I advise proffessional fitting of this product and you should only use this faq as a guide. I shall not be held responsible for any damage you incur during fitting of this kit.
The instruction manual is pretty straight forward, but some may need further guidance.
So here goes.. Disconnect the battery!
When you open the box you should be presented with this...
The first thing you need to do is set the GAUGE output for narrowband use, this is P4 on the switch at the back. You will need a thin flat head screw driver to do this Just twist it clockwise to P4. You will know you have set it right when the unit powers up with a flashing led of P04 before operation.
Find a suitable location to mount your gauge....
Time to wire up. There are two wire harnesses that plug into the back of the gauge.The 4pin one is the power/output harness. The other harness connects straight to the short lambda harness on the actual sensor.. more of that later.
The blue wire of the harness is only used for serial datalogging via laptop etc, so tape this out the way on installation of gauge.
For power you need a 12V supply (RED wire), the best source being the 12v at the back of the cigarette lighter easily accessed by unclipping the lower fascia. Dependant of location of gauge you may need to extend the wire.
The BLACK wire is ofcourse negative(earth) and this can be placed in any of the clean earthing points in the interior(be sure to be placed on unpainted metal surface of the car), or connected to the earth of the OE lambda harness. Which on the engine wire harness iirc is a yellow/green wire on the multiplug of the lambda sensor.
The WHITE wire is for analogue output, this connects to the engine wire harness and should give a narrowband output like the OE lambda (now that you have set the gauge to P4). Cut the solid GREEN wire from the multiplug and solder/connect the WHITE wire from the gauge.
Once you are happy with your joining, connect up the 4pin plug to the back of the gauge. and find a suitable place to locate and fit you gauge, gauge holders or a pillar mounts are the most common.
Next you need feed the main wideband lambda harness through the bulkhead, this can be taken through a grommit behind the heater unit by temporarily prising off the grey locking clip of the connector.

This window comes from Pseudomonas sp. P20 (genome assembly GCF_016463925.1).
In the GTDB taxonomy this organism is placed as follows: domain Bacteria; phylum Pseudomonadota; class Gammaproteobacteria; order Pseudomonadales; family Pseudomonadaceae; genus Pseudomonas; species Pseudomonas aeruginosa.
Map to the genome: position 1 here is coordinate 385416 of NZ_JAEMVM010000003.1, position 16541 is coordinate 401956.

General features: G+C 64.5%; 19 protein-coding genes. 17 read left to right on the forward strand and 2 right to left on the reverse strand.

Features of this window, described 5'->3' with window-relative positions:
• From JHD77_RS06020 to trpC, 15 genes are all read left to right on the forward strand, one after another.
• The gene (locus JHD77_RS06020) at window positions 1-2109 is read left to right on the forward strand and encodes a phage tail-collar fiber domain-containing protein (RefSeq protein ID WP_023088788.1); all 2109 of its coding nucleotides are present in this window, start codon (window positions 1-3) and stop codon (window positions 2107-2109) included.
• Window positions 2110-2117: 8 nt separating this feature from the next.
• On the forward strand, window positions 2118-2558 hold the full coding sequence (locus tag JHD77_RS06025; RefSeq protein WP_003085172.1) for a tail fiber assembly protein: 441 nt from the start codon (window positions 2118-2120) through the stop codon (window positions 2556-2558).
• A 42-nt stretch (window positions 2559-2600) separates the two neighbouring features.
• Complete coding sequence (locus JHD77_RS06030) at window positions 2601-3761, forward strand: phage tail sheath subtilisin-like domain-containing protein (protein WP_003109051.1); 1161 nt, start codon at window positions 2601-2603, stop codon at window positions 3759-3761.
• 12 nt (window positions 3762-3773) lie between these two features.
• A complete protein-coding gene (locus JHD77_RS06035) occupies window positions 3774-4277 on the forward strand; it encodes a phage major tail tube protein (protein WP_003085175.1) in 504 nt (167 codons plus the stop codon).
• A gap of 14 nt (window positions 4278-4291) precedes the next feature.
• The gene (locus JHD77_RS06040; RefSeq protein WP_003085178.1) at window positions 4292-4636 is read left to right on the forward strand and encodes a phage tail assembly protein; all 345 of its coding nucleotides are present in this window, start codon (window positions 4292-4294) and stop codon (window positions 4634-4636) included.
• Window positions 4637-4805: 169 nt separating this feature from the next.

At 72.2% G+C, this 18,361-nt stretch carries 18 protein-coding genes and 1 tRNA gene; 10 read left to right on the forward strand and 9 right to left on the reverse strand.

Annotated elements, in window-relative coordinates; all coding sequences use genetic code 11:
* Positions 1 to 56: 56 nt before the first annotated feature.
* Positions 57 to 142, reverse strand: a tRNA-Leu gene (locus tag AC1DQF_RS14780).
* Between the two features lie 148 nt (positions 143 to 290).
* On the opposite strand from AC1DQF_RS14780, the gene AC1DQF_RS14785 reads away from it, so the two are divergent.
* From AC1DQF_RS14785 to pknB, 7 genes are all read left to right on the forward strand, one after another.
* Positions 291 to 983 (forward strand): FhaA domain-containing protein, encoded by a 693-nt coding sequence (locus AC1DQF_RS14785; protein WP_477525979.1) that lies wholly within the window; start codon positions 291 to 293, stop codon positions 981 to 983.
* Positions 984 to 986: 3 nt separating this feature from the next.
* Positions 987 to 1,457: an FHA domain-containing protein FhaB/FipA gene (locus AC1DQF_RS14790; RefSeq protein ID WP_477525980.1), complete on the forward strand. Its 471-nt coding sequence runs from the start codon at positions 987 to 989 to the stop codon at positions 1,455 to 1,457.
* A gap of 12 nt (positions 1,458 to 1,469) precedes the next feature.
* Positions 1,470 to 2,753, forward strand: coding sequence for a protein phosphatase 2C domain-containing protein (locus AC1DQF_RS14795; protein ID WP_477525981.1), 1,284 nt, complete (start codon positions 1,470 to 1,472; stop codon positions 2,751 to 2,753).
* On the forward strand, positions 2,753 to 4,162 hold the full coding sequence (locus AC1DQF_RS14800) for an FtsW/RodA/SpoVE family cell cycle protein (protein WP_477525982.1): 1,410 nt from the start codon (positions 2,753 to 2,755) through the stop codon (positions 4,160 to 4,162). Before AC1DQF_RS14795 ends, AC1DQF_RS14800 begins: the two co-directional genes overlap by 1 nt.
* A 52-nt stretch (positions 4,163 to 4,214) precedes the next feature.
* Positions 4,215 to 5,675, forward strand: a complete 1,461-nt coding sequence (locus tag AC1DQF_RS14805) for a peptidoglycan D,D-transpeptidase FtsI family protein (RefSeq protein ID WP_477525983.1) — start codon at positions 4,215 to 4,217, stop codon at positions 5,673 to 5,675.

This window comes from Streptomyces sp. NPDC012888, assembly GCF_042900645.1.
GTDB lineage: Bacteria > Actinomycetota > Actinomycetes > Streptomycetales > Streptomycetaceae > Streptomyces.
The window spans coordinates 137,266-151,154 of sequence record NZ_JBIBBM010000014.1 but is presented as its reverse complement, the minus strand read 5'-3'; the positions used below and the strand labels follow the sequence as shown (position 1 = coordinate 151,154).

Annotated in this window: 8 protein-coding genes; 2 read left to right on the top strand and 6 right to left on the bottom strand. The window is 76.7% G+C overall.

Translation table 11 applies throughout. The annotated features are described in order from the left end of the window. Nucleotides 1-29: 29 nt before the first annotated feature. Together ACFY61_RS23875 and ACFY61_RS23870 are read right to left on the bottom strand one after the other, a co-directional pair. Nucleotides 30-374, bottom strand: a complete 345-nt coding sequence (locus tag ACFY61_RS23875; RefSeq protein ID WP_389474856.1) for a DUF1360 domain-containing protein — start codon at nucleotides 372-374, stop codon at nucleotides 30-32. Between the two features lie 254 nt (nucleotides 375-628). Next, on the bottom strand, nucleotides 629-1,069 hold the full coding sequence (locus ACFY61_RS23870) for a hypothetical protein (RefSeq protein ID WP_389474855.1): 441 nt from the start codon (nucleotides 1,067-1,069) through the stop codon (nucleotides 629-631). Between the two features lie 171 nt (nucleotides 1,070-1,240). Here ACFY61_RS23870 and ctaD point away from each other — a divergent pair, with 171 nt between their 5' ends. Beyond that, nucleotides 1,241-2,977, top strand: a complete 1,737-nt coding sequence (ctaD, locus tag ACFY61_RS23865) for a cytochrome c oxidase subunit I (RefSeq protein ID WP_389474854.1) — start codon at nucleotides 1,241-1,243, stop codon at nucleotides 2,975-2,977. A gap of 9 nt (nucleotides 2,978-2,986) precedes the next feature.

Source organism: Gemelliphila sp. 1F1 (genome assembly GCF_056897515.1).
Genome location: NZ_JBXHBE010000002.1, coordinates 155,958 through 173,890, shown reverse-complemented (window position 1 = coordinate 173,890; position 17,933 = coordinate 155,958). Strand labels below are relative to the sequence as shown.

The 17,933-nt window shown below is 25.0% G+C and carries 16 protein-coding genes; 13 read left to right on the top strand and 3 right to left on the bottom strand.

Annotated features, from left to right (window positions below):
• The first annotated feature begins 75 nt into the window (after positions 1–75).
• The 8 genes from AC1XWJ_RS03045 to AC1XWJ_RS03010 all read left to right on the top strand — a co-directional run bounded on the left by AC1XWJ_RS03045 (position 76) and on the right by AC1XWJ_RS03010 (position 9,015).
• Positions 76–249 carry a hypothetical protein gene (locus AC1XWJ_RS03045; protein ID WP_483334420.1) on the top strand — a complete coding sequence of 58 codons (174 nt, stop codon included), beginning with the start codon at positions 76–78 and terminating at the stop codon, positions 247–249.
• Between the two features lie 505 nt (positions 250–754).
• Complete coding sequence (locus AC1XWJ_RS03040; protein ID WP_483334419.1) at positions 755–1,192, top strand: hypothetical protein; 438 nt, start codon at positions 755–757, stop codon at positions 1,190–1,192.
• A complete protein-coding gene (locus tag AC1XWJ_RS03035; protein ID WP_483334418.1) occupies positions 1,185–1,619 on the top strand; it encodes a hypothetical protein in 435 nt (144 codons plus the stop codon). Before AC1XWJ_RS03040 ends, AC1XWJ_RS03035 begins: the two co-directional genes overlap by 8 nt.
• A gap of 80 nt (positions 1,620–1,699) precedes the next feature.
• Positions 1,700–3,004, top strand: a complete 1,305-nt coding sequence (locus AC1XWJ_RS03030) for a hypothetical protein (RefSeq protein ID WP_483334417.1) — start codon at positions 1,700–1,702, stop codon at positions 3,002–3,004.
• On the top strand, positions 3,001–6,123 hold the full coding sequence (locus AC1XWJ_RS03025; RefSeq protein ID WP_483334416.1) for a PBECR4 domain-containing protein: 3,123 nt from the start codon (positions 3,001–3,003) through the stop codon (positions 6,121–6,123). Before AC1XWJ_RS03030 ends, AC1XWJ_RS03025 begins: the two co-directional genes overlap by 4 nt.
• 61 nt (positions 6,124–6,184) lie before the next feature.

Or you can drill a hole in the bulkhead and feed through
Once everything is connected on the back of the gauge and it is installed in a suitable location you can jack the car up and remove your OE lambda. The wideband lambda is the same thread spec as the oe so remove and replace with the wideband one.
Cut off the black plastic lug as shown and clip the lambda harness to the gauge harness you fed through the bulkhead, and clip the connector into a hole in the heatshield on the n/s
Make sure your lambda sensor is fitted tight and all your wiring is tucked away with cable ties etc.
You can then reconnect your battery... turn the ignition on... notice the gauge shows p04 and does a full range before settling on - -. Start the car and let it idle, once the lambda is in operating tempartures it should show a steady 13-15 afr indicating stoich mix. Enjoy your new gauge and keep an eye on it at cruise and Wide Open Throttle.. This will show you early signs of engine failure and may be able to rectify a simple fuelling issue before devastation.
There is a possibility that the ECU might flag a temp fault with just an analogue input so it is advised to tie up your standard lambda to the back of the battery box still connected to the multiplug. You can offer a resistor to the positive and the heater wire, this value of resistor is best tested by yourselves.
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Automotive Performance Tuning
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